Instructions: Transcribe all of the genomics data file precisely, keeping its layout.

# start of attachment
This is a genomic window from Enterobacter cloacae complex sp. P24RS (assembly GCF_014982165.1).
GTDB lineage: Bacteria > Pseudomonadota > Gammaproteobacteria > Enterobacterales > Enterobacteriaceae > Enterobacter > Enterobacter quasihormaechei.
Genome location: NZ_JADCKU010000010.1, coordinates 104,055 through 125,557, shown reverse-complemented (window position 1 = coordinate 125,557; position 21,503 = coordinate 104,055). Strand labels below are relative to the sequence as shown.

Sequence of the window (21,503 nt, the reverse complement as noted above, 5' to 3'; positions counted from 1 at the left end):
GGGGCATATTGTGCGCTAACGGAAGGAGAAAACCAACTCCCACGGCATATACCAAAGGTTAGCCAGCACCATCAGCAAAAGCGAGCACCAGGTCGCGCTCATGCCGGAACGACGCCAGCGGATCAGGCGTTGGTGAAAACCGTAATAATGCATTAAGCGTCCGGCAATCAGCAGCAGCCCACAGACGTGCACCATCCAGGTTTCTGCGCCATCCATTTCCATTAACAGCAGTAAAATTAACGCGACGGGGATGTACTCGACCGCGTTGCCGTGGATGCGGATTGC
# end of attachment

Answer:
This is a genomic window from Enterobacter cloacae complex sp. P24RS (assembly GCF_014982165.1).
GTDB lineage: Bacteria > Pseudomonadota > Gammaproteobacteria > Enterobacterales > Enterobacteriaceae > Enterobacter > Enterobacter quasihormaechei.
Genome location: NZ_JADCKU010000010.1, coordinates 104,055 through 125,557, shown reverse-complemented (window position 1 = coordinate 125,557; position 21,503 = coordinate 104,055). Strand labels below are relative to the sequence as shown.

Sequence of the window (21,503 nt, the reverse complement as noted above, 5' to 3'; positions counted from 1 at the left end):
GGGGCATATTGTGCGCTAACGGAAGGAGAAAACCAACTCCCACGGCATATACCAAAGGTTAGCCAGCACCATCAGCAAAAGCGAGCACCAGGTCGCGCTCATGCCGGAACGACGCCAGCGGATCAGGCGTTGGTGAAAACCGTAATAATGCATTAAGCGTCCGGCAATCAGCAGCAGCCCACAGACGTGCACCATCCAGGTTTCTGCGCCATCCATTTCCATTAACAGCAGTAAAATTAACGCGACGGGGATGTACTCGACCGCGTTGCCGTGGATGCGGATTGC